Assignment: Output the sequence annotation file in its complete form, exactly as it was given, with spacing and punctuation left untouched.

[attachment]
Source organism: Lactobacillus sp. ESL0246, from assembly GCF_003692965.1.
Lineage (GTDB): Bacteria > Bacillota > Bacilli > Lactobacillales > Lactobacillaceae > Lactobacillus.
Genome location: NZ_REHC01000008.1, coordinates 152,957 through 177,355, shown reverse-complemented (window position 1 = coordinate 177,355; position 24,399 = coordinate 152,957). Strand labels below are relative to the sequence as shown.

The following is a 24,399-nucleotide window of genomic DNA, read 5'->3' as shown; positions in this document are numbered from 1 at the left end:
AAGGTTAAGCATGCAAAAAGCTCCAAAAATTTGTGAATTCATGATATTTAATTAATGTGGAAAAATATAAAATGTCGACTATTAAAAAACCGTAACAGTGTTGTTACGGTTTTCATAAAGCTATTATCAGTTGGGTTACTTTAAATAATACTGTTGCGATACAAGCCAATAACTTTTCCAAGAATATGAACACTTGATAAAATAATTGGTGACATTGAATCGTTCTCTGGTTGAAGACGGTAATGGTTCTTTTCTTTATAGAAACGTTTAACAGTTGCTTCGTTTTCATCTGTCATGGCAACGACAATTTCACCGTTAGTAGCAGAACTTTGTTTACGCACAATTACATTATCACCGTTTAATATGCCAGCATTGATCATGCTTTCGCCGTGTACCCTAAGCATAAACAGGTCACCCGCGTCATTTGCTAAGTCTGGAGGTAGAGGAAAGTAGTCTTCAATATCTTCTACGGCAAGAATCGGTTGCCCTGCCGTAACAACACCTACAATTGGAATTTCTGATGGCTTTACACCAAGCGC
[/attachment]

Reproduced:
Source organism: Lactobacillus sp. ESL0246, from assembly GCF_003692965.1.
Lineage (GTDB): Bacteria > Bacillota > Bacilli > Lactobacillales > Lactobacillaceae > Lactobacillus.
Genome location: NZ_REHC01000008.1, coordinates 152,957 through 177,355, shown reverse-complemented (window position 1 = coordinate 177,355; position 24,399 = coordinate 152,957). Strand labels below are relative to the sequence as shown.

The following is a 24,399-nucleotide window of genomic DNA, read 5'->3' as shown; positions in this document are numbered from 1 at the left end:
AAGGTTAAGCATGCAAAAAGCTCCAAAAATTTGTGAATTCATGATATTTAATTAATGTGGAAAAATATAAAATGTCGACTATTAAAAAACCGTAACAGTGTTGTTACGGTTTTCATAAAGCTATTATCAGTTGGGTTACTTTAAATAATACTGTTGCGATACAAGCCAATAACTTTTCCAAGAATATGAACACTTGATAAAATAATTGGTGACATTGAATCGTTCTCTGGTTGAAGACGGTAATGGTTCTTTTCTTTATAGAAACGTTTAACAGTTGCTTCGTTTTCATCTGTCATGGCAACGACAATTTCACCGTTAGTAGCAGAACTTTGTTTACGCACAATTACATTATCACCGTTTAATATGCCAGCATTGATCATGCTTTCGCCGTGTACCCTAAGCATAAACAGGTCACCCGCGTCATTTGCTAAGTCTGGAGGTAGAGGAAAGTAGTCTTCAATATCTTCTACGGCAAGAATCGGTTGCCCTGCCGTAACAACACCTACAATTGGAATTTCTGATGGCTTTACACCAAGCGC